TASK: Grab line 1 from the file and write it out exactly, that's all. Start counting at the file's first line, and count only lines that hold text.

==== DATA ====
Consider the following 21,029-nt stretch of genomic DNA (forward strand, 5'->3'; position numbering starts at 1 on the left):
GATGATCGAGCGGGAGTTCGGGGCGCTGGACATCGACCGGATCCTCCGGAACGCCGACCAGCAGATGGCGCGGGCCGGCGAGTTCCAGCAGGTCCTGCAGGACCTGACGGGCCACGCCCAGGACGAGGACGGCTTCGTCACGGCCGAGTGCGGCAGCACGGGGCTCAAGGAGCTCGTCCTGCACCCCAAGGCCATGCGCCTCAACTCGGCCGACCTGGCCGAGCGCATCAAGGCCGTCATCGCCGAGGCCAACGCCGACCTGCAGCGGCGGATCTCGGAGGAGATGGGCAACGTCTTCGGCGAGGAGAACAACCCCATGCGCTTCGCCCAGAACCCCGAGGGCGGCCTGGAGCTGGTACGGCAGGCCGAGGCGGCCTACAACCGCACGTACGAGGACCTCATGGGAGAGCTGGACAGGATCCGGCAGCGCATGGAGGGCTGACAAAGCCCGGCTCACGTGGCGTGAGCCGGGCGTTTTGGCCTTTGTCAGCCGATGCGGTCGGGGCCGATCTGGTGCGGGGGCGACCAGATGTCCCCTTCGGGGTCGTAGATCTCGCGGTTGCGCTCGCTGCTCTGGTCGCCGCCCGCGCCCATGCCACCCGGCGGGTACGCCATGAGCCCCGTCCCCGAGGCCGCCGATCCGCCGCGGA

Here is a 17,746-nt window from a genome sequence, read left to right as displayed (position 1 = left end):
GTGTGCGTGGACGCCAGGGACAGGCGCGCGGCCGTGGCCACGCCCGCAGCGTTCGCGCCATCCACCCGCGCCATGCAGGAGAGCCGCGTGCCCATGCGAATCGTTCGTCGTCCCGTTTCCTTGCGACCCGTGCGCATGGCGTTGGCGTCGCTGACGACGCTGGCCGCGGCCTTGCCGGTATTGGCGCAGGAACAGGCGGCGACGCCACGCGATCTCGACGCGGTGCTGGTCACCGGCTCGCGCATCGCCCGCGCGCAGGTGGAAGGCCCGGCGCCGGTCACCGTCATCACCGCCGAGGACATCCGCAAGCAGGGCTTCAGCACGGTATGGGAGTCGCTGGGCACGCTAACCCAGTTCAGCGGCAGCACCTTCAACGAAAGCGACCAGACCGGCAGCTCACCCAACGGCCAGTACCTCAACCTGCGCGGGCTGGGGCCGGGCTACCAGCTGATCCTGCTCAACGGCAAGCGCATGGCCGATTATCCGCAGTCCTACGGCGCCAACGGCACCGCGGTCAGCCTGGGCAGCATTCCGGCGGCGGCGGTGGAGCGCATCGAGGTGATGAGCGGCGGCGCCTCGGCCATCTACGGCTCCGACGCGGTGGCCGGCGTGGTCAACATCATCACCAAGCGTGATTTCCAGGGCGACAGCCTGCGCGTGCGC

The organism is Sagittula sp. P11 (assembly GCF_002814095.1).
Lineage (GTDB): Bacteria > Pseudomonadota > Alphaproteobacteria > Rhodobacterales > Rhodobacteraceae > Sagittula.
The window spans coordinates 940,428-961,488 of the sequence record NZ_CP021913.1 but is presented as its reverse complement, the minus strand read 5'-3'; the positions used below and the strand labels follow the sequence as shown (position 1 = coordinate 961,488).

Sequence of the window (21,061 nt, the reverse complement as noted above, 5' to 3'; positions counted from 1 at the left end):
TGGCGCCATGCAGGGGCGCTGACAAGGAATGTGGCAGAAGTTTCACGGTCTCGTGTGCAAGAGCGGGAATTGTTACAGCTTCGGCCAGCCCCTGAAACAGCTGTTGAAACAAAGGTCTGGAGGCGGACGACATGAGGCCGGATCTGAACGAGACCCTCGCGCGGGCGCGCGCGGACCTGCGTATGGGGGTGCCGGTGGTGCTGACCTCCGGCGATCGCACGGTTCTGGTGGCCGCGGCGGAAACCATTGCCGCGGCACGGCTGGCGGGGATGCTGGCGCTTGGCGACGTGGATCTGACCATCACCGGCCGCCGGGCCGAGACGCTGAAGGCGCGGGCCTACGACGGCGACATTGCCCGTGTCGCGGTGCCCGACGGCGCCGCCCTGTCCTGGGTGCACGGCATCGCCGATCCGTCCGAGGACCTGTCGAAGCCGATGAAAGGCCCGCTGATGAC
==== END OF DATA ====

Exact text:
Consider the following 21,029-nt stretch of genomic DNA (forward strand, 5'->3'; position numbering starts at 1 on the left):